Life on our national grasslands, some of the most distinct and treasured ecosystems in the world, depends on regrowth from buds, rather than seeds. Those endless expanses of grass exist because of plant buds, and at this time of year grasses have finished forming buds beneath the earth’s surface, where they will overwinter until spring.
They will be needed. The buds will provide a necessary source of forage and habitat for livestock and wildlife. Pollinators, too, depend on a diversity of forbs. The greater sage-grouse and other birds require sagebrush and forbs for food, nesting, brood-rearing, and winter habitat.
“Almost all life on grasslands depends on below-ground buds; they are why we have grasslands,” said Jacqueline Ott, research ecologist with the U.S. Forest Service (USFS)-Rocky Mountain Research Station (RMRS) Forest and Grassland Research Laboratory in Rapid City, S.D.
Learning more about life on our national grasslands is significant. At one time, grasslands covered some 500,000 square miles in the United States. About 10,000 square miles remain, and about 6,000 square miles of those comprise our national grasslands.
With funding in place from the Joint Fire Science Program, Ott and other scientists from universities and federal agencies are launching a three-year study on the effects of disturbances on these important buds.
Their research will bring new perspective. What we know of fire and grassland regeneration comes largely from research on tallgrass prairies, which receive more precipitation and have different species than the shortgrass steppe and mixed-grass prairies that occupy much of the national grassland landscape.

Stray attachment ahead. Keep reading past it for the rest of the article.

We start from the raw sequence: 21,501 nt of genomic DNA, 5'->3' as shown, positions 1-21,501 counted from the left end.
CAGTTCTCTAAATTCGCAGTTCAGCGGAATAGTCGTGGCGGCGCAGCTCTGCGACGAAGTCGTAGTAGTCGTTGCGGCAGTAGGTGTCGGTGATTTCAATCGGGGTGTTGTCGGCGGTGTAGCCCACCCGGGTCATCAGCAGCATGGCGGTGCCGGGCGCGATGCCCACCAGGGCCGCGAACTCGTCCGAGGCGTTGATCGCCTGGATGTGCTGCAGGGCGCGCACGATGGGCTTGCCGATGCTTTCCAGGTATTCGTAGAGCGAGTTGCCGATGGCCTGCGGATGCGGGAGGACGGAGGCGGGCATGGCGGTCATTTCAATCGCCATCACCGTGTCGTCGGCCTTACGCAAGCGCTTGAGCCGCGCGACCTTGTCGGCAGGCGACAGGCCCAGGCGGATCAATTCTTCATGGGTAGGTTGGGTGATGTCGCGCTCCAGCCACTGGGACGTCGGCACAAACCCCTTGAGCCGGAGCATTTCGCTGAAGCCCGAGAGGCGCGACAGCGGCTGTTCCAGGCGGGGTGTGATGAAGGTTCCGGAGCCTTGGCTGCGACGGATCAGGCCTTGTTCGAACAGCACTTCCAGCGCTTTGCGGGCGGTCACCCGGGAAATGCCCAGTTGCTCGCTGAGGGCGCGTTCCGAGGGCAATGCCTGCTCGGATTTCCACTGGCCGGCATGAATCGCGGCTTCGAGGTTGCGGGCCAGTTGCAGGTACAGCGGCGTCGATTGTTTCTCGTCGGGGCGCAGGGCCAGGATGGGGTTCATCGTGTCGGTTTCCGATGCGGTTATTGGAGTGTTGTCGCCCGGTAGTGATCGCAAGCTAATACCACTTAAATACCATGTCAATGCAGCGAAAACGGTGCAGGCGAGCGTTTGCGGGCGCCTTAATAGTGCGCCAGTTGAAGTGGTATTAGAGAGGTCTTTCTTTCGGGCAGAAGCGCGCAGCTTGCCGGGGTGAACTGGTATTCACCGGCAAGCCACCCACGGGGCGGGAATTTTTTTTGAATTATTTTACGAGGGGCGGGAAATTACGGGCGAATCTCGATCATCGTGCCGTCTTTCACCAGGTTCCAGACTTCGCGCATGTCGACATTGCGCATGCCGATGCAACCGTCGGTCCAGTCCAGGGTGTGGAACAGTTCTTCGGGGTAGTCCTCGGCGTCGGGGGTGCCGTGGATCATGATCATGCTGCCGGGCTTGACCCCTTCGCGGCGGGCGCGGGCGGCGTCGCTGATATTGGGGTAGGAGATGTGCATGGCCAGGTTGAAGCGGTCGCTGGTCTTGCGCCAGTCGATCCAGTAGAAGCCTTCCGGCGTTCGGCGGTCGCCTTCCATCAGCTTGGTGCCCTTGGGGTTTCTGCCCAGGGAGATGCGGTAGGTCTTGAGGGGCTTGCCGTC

This new study will cover where grasslands meet sagebrush-dominated plant communities in the West and will be conducted on two national grasslands – Buffalo Gap National Grassland in Hot Springs and Wall, S.D. and Thunder Basin National Grassland in Douglas, Wyo. – and findings will apply to all grasslands.
“This study will help us learn more about ways to use fire on our national grasslands to maximize positive outcomes and minimize negative ones,” said Lauren Porensky, ecologist with the USDA-Agricultural Research Service in Ft. Collins, Colo.
Scientists will look at varying soil temperatures, fire intensities and community composition of plants affect the re-sprouting of native and invasive plant species both immediately after a fire and also several months later. Post-fire environmental conditions, such as drought, will also be considered.
Most importantly, scientists will study the response of invasive annual bromes to different fire conditions in the northern Great Plains before annual brome invasion reaches levels comparable to those of the heavily invaded American West.
Fire has always been an essential source of grassland management. Lightning frequently sparked fires encountered by early settlers. Native Americans used fire as a tool for driving game and stimulating new plant growth. More recently, prescribed burning has been used in place of wildfires to improve habitat for threatened species and promotes forbs, tallgrasses, wildflowers and other plants. Burning recycles nutrients through the soil and minimizes spread of diseases in animals and plants.
Scientists will work at the RMRS lab in Rapid City, S.D. and across western South Dakota and eastern Wyoming. Field sites will be located on a combination of public (USFS, National Park Service) and private lands. Findings will be presented in 2020 in webinars, extension publications, scientific journals and talks.